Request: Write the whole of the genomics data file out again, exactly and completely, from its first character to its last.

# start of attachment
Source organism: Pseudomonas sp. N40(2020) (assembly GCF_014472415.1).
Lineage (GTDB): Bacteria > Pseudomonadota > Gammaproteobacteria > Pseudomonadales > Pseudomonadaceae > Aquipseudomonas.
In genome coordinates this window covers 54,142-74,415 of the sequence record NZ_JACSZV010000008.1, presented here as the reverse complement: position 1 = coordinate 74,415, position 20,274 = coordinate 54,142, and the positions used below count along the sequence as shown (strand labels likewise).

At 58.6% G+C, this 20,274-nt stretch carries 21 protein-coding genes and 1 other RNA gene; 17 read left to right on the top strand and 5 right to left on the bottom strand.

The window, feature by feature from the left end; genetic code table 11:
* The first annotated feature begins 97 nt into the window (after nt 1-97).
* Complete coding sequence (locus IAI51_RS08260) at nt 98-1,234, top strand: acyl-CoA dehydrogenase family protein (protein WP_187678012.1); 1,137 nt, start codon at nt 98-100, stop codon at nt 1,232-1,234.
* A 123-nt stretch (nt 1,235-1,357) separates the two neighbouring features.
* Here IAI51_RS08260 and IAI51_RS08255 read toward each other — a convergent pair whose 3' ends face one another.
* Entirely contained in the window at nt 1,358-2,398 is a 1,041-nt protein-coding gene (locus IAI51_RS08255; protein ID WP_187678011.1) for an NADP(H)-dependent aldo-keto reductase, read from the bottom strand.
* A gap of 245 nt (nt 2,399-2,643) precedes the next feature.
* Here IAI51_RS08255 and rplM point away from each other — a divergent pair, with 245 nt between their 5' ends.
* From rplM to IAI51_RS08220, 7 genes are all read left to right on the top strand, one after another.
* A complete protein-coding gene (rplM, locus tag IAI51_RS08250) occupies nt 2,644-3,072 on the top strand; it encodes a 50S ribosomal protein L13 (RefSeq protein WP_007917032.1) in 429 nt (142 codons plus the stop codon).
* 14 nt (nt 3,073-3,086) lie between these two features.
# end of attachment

Source organism: Pseudomonas sp. N40(2020) (assembly GCF_014472415.1).
Lineage (GTDB): Bacteria > Pseudomonadota > Gammaproteobacteria > Pseudomonadales > Pseudomonadaceae > Aquipseudomonas.
In genome coordinates this window covers 54,142-74,415 of the sequence record NZ_JACSZV010000008.1, presented here as the reverse complement: position 1 = coordinate 74,415, position 20,274 = coordinate 54,142, and the positions used below count along the sequence as shown (strand labels likewise).

At 58.6% G+C, this 20,274-nt stretch carries 21 protein-coding genes and 1 other RNA gene; 17 read left to right on the top strand and 5 right to left on the bottom strand.

The window, feature by feature from the left end; genetic code table 11:
* The first annotated feature begins 97 nt into the window (after nt 1-97).
* Complete coding sequence (locus IAI51_RS08260) at nt 98-1,234, top strand: acyl-CoA dehydrogenase family protein (protein WP_187678012.1); 1,137 nt, start codon at nt 98-100, stop codon at nt 1,232-1,234.
* A 123-nt stretch (nt 1,235-1,357) separates the two neighbouring features.
* Here IAI51_RS08260 and IAI51_RS08255 read toward each other — a convergent pair whose 3' ends face one another.
* Entirely contained in the window at nt 1,358-2,398 is a 1,041-nt protein-coding gene (locus IAI51_RS08255; protein ID WP_187678011.1) for an NADP(H)-dependent aldo-keto reductase, read from the bottom strand.
* A gap of 245 nt (nt 2,399-2,643) precedes the next feature.
* Here IAI51_RS08255 and rplM point away from each other — a divergent pair, with 245 nt between their 5' ends.
* From rplM to IAI51_RS08220, 7 genes are all read left to right on the top strand, one after another.
* A complete protein-coding gene (rplM, locus tag IAI51_RS08250) occupies nt 2,644-3,072 on the top strand; it encodes a 50S ribosomal protein L13 (RefSeq protein WP_007917032.1) in 429 nt (142 codons plus the stop codon).
* 14 nt (nt 3,073-3,086) lie between these two features.